Transcutaneous Electrical Retinal Stimulation Therapy for Age-Related Macular Degeneration
Kei Shinoda1, 2, Yutaka Imamura1, Sayaka Matsuda1, Maiko Seki1, Atsuro Uchida1, Terry Grossman3, Kazuo Tsubota*, 1
Identifiers and Pagination:Year: 2006
First Page: 132
Last Page: 136
Publisher ID: TOOPHTJ-2-132
Article History:Received Date: 11/6/2008
Revision Received Date: 9/7/2008
Acceptance Date: 25/7/2008
Electronic publication date: 26/08/2006
Collection year: 2008
open-access license: This is an open access article distributed under the terms of the Creative Commons Attribution License (http://creativecommons.org/licenses/by/3.0/), which permits unrestrictive use, distribution, and reproduction in any medium, provided the original work is properly cited.
This reports the preliminary outcome of a transpalpebral electrical retinal stimulation therapy for age-related macular degeneration (ARMD).
Twenty-one patients consisting of 16 with wet-type (Group-W) and 5 with dry-type (Group-D) ARMD with a mean age of 73.9 ± 9.5 years (range 51 to 85 years) were recruited for this study. Transpalpebral electrical retinal stimulation (20 minutes, 800 μA) was applied on the patients 4 times per day for up to 1 month. The mean best-corrected visual acuity (Early Treatment Diabetic Retinopathy Study [ETDRS] score) changed from 29.5±5.1 to 31.8±5.0 in Group-W and from 39.8±4.7 to 42.9±4.9 in Group-D. Neither ocular nor systemic adverse effects were observed with the exception of one patient who developed contact dermatitis. Due to several limitations such as lack of control, patients’ learning effect, etc, the efficacy of the therapy could not be drawn. This preliminary study, however, showed that the transpalpebral electrical retinal stimulation therapy can be non-invasively applied on wet-type ARMD patients.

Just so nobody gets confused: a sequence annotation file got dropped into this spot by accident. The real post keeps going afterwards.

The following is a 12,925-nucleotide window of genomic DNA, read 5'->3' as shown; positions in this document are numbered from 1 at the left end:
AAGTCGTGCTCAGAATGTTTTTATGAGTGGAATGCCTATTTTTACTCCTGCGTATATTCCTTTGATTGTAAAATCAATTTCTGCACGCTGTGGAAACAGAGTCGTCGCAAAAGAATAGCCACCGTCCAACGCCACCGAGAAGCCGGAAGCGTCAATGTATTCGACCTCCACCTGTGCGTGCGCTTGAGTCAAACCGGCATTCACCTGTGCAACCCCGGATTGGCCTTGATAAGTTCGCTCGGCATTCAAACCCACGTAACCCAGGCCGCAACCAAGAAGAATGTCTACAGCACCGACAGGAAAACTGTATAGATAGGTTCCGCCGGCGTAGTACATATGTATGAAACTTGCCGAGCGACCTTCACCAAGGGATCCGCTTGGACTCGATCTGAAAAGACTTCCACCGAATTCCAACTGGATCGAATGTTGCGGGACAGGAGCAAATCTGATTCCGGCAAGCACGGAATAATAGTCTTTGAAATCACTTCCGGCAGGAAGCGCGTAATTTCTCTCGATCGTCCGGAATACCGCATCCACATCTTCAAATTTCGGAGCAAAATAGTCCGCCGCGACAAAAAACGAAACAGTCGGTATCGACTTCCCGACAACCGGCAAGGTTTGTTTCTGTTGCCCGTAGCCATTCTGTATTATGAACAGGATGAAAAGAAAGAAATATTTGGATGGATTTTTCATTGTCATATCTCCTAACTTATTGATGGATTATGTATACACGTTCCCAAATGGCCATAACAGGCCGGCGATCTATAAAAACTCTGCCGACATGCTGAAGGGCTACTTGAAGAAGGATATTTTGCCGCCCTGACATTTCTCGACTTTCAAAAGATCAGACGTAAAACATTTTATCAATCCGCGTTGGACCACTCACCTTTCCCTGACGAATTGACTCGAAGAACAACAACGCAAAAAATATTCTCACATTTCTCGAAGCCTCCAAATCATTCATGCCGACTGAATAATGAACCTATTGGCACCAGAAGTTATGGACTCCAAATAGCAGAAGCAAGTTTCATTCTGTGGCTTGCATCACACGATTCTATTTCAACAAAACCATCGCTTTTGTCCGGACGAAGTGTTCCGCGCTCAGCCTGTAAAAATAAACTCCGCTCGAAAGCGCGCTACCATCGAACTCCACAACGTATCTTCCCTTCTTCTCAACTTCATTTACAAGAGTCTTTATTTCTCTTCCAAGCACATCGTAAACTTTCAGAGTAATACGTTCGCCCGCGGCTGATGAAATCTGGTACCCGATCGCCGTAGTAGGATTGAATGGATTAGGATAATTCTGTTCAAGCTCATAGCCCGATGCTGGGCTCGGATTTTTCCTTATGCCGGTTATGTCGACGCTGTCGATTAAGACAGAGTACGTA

Age-related macular degeneration (ARMD) is a leading cause of blindness in industrialized countries, which affects primarily the choriocapillaris, Bruch’s membrane, and the retinal pigment epithelium .
The exudative form, so-called wet type, is characterized by the development of choroidal neovascularization (CNV). Recently, photodynamic therapy or vitreous surgery is being successfully performed to restore vision but only in selected cases where photoreceptor degeneration is still fresh [2-7]. Recently, positive results of anti-vascular endothelial growth factor (VEGF) have accumulated [8,9], but the effect is limited in advanced stages. Furthermore, no effective treatment exists for eyes with geographic atrophy, drusen, and pigment alterations, so-called dry type. A growing volume of investigations have reported the keys to reveal the etiology, including the Age-related Eye Disease Study (AREDS), which provided a novel first step towards preventive medicine for the disease [10-14]. However, advanced damage cannot be restored. A polymorphism (Tyr402His) in the complement factor H (CFH) gene has recently been reported to increase the risk of AMD [15-17].